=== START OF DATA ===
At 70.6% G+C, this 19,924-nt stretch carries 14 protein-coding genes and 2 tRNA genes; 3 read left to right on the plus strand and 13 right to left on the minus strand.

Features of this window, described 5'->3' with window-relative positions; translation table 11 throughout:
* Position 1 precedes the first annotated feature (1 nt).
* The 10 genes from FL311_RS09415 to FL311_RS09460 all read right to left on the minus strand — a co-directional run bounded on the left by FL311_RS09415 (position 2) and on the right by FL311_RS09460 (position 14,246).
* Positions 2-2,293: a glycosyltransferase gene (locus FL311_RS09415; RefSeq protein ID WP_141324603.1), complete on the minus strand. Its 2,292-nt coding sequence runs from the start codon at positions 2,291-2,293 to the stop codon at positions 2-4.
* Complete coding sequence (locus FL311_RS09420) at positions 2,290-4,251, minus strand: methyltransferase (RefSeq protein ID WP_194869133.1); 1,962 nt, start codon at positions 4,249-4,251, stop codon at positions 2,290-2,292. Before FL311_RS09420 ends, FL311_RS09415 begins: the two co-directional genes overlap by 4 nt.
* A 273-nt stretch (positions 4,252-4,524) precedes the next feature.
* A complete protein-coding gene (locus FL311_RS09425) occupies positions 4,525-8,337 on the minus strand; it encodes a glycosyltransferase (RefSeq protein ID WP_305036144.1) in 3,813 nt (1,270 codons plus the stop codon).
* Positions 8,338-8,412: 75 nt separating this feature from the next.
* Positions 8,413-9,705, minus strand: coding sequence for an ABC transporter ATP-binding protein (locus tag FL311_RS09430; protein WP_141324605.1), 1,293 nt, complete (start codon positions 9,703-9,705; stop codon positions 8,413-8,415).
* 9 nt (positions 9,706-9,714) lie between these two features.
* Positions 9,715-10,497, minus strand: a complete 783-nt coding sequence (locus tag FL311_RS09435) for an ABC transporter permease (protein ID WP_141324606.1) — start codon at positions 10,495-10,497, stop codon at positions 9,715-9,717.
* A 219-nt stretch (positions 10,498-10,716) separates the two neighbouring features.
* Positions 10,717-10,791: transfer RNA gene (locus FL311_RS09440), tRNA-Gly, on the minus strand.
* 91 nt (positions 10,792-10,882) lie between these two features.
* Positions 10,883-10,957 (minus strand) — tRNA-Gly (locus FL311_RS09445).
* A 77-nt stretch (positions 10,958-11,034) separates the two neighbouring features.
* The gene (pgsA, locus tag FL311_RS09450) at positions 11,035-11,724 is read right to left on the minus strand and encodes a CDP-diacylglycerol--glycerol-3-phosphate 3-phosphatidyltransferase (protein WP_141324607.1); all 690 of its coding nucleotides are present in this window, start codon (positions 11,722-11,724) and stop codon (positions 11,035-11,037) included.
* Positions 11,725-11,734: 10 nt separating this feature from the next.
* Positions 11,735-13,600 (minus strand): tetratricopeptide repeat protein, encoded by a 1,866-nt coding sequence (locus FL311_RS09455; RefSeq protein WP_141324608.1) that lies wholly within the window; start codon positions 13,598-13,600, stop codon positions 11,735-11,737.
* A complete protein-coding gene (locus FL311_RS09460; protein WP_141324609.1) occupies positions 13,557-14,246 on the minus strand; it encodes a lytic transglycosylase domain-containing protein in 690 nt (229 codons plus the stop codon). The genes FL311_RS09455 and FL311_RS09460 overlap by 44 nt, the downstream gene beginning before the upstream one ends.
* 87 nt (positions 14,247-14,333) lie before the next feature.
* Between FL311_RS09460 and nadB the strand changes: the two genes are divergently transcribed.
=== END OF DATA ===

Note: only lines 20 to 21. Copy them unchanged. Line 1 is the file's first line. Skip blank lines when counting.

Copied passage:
* Positions 11,735-13,600 (minus strand): tetratricopeptide repeat protein, encoded by a 1,866-nt coding sequence (locus FL311_RS09455; RefSeq protein WP_141324608.1) that lies wholly within the window; start codon positions 13,598-13,600, stop codon positions 11,735-11,737.
* A complete protein-coding gene (locus FL311_RS09460; protein WP_141324609.1) occupies positions 13,557-14,246 on the minus strand; it encodes a lytic transglycosylase domain-containing protein in 690 nt (229 codons plus the stop codon). The genes FL311_RS09455 and FL311_RS09460 overlap by 44 nt, the downstream gene beginning before the upstream one ends.